Olivier, so the two projects that I'll upload are example of a failing situation. The awkwardly named compiler-plugin-simple-annotation-processor is an annotation processor that will generate a .txt file in the with the same directory structure as the annotated class, that is a class annotated with @SimpleAnnotation. The other project is compiler-plugin-annotation-test that has a compile dependency on the former, and a test that checks if the .txt file was indeed created.
If you were to do it on command line using standard java tools you would first compile the sources with javac (including compiler-plugin-simple-annotation-processor.jar and junit.jar) at this point javac would detect the annotation processor and it would create the .txt file (in current directory if no -s option was given). Then you would use java org.junit.runner.JUnitCore org.apache.maven.plugin.AnnotationProcessorTest with classpath pointing to the output of javac (that would include the generated .txt file).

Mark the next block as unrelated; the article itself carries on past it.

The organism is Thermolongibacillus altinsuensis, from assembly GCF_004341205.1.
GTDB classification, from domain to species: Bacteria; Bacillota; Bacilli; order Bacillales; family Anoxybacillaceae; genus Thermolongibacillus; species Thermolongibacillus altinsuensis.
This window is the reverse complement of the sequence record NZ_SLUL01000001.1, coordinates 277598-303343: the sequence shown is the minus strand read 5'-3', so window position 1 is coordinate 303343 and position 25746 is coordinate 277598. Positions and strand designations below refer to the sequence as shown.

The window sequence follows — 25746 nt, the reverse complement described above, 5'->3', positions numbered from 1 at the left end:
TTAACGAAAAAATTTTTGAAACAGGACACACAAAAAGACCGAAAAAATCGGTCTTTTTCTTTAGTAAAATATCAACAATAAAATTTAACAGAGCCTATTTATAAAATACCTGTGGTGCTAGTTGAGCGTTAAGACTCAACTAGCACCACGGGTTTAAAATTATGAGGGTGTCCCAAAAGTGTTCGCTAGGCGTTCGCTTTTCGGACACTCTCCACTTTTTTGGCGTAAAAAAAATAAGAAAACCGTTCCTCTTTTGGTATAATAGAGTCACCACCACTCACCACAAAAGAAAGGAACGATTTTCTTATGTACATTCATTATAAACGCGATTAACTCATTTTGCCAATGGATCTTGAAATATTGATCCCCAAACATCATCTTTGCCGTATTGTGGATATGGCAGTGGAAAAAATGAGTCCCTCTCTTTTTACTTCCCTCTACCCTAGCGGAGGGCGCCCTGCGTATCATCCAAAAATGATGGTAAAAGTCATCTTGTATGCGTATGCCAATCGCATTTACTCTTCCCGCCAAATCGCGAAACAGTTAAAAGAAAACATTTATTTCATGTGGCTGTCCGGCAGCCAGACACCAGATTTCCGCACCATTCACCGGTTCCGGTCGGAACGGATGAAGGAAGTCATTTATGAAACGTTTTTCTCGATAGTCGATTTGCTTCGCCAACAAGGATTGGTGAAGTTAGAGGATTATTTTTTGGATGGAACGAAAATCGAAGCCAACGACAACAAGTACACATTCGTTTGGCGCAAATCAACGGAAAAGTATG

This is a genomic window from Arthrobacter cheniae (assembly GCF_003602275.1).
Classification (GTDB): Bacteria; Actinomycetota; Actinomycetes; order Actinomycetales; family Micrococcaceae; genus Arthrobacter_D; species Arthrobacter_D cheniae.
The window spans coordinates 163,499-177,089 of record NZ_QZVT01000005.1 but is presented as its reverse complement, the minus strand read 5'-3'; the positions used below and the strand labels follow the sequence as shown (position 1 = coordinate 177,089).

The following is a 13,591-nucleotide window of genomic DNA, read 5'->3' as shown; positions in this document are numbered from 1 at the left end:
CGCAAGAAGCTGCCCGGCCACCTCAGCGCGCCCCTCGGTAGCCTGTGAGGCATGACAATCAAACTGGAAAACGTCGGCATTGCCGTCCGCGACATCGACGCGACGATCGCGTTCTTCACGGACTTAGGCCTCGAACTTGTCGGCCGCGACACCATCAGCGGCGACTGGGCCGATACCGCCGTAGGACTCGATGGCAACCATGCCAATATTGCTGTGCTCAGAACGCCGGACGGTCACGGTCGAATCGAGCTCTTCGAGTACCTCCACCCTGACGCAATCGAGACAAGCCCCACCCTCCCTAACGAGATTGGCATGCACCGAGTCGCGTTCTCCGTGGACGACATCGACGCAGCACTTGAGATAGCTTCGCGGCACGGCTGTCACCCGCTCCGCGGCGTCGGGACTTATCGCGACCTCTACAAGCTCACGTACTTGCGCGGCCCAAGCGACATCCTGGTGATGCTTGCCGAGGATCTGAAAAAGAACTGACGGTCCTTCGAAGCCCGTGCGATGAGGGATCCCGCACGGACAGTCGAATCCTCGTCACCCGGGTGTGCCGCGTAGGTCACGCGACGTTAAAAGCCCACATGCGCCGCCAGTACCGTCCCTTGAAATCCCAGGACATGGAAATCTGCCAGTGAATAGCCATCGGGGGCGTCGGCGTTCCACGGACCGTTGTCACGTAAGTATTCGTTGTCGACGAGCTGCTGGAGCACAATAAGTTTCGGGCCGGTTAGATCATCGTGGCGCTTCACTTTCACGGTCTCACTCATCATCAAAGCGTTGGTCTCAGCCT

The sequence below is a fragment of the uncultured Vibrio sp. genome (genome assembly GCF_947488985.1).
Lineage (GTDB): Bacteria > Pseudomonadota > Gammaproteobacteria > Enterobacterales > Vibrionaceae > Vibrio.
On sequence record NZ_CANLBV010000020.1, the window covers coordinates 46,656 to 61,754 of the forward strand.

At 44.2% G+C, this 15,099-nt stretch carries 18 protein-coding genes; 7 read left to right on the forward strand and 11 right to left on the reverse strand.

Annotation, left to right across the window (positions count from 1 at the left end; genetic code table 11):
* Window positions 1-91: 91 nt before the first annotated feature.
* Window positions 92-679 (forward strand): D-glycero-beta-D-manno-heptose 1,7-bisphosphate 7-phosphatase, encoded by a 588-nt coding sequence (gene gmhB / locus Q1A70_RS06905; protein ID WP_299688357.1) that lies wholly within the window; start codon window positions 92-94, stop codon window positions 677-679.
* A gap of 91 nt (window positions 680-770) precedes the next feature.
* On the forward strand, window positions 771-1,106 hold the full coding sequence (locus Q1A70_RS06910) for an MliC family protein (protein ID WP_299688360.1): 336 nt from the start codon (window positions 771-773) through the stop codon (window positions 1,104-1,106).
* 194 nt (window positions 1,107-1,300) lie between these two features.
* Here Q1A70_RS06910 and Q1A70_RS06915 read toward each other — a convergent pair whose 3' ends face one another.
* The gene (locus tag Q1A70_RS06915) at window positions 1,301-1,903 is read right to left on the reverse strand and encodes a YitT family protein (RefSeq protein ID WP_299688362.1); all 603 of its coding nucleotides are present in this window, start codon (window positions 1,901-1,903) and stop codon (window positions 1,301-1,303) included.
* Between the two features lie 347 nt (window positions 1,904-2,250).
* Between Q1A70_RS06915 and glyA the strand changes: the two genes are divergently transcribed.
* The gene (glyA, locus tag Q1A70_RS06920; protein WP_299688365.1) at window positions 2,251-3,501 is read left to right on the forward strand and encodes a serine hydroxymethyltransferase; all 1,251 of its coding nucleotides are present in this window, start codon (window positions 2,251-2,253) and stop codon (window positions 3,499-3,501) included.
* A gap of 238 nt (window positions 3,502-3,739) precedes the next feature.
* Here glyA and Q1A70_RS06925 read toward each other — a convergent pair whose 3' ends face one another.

With maven project directory structure and conventions, i.e. source output of annotation processors is target/generated-sources/[test-]annotations, and the fact that current maven compiler plugin does not forward the target/generated-sources/[test-]annotations to compileSourceRoots fails the test. The build helper workaround mentioned above helps, but I think that proper solution is for maven compiler plugin to include the sources it generated (via annotation processors) in classpath for other plugins to have.
This is very similar to my original use case - in which I was generating resources (AspectJ inter type declarations) to be considered by the another plugin after maven compiler plugin (AspectJ maven plugin), that needs these generated resources in classpath. But I imagine that there are other use cases for this as well.
I don't know it this is what you were thinking by a failing test, but I hope it helps.